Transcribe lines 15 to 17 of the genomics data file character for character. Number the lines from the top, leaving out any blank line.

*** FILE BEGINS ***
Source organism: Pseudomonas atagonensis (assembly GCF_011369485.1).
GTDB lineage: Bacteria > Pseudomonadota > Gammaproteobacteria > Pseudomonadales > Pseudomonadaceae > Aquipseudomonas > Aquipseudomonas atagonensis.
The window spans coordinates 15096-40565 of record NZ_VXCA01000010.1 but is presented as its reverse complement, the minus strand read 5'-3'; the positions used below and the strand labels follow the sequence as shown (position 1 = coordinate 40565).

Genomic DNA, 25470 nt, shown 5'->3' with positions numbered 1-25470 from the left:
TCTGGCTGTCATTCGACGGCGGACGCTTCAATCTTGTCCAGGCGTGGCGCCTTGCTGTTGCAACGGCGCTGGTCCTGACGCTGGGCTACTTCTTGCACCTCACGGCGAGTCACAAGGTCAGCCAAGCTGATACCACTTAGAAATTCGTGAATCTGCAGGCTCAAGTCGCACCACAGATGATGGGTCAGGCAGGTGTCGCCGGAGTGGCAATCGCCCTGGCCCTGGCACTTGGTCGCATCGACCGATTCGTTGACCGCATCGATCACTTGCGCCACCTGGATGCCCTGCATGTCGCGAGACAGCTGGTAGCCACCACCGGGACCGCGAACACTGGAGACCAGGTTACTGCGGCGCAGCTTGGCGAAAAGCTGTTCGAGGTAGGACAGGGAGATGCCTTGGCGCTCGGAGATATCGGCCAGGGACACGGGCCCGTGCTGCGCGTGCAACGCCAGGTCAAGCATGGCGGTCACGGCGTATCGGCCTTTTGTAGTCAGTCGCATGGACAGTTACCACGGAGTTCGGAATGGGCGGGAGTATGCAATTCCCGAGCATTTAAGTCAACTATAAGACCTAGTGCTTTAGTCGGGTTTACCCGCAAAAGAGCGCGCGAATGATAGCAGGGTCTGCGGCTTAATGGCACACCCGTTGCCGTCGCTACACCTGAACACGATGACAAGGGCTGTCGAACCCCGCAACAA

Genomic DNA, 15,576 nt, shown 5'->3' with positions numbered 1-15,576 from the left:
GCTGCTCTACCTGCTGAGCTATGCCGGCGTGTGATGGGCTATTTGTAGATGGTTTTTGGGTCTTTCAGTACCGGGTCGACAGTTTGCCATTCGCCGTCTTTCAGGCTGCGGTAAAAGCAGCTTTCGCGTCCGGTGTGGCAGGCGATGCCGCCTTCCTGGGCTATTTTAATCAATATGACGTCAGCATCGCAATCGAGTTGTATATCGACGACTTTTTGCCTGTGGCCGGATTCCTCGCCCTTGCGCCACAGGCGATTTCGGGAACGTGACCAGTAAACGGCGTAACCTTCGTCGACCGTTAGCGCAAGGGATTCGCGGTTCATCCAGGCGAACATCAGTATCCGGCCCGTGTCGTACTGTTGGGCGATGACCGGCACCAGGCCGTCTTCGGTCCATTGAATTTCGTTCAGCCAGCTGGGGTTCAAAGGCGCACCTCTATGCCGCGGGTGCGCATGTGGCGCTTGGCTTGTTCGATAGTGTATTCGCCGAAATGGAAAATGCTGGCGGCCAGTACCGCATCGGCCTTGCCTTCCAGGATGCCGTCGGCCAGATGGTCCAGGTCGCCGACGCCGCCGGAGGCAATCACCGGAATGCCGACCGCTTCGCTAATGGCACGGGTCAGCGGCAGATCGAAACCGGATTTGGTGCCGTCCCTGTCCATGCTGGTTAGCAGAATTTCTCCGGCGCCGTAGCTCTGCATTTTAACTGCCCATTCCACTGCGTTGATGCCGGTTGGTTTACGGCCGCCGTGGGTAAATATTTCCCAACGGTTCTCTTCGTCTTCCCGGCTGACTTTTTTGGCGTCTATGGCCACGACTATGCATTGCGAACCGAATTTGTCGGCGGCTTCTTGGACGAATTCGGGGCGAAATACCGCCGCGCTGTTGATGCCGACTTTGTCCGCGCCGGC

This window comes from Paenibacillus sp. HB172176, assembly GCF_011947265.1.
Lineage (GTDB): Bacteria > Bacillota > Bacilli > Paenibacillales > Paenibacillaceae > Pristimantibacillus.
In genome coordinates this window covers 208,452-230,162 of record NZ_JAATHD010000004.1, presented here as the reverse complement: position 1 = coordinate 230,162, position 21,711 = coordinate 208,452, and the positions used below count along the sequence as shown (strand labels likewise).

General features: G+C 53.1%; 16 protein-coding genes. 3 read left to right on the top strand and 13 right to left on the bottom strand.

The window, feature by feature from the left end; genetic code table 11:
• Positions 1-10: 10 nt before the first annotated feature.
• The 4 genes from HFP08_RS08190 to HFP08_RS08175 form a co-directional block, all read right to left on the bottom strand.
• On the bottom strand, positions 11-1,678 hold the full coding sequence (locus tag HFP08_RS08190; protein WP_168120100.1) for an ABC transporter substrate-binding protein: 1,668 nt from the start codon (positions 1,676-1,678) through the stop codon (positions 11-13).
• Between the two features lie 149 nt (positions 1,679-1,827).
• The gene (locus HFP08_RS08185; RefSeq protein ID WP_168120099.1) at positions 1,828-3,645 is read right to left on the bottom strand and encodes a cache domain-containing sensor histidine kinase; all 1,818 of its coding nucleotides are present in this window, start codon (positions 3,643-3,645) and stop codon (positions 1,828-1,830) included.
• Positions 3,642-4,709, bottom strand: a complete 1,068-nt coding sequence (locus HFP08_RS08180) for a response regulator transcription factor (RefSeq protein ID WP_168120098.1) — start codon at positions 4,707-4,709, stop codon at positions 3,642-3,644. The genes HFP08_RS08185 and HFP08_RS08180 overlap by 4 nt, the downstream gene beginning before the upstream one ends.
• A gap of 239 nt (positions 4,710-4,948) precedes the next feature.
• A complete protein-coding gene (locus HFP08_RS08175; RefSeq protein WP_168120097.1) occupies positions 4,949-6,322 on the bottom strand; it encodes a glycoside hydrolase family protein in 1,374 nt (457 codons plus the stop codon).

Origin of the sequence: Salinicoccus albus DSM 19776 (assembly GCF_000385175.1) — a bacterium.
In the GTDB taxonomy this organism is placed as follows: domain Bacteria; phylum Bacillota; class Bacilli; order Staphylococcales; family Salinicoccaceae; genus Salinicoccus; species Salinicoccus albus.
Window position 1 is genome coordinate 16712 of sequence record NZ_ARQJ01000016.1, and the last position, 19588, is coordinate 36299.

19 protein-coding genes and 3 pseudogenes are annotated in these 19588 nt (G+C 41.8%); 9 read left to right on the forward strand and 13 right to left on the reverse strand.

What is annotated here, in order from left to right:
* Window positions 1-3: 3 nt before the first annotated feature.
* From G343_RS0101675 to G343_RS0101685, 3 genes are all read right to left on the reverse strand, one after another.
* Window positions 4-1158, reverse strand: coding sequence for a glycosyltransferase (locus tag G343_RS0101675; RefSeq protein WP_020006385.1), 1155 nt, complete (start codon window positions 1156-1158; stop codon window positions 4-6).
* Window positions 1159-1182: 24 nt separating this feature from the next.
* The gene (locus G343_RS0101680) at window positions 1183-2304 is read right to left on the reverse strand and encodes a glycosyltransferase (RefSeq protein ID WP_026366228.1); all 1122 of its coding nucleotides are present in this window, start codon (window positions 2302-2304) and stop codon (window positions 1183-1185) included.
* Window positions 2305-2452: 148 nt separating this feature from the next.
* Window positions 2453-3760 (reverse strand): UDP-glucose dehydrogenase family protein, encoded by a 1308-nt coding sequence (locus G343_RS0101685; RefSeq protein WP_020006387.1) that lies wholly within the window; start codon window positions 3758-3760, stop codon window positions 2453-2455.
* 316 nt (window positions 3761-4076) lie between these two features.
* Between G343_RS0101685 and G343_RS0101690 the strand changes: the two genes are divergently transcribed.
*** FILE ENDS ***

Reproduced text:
• On the bottom strand, positions 11-1,678 hold the full coding sequence (locus tag HFP08_RS08190; protein WP_168120100.1) for an ABC transporter substrate-binding protein: 1,668 nt from the start codon (positions 1,676-1,678) through the stop codon (positions 11-13).
• Between the two features lie 149 nt (positions 1,679-1,827).
• The gene (locus HFP08_RS08185; RefSeq protein ID WP_168120099.1) at positions 1,828-3,645 is read right to left on the bottom strand and encodes a cache domain-containing sensor histidine kinase; all 1,818 of its coding nucleotides are present in this window, start codon (positions 3,643-3,645) and stop codon (positions 1,828-1,830) included.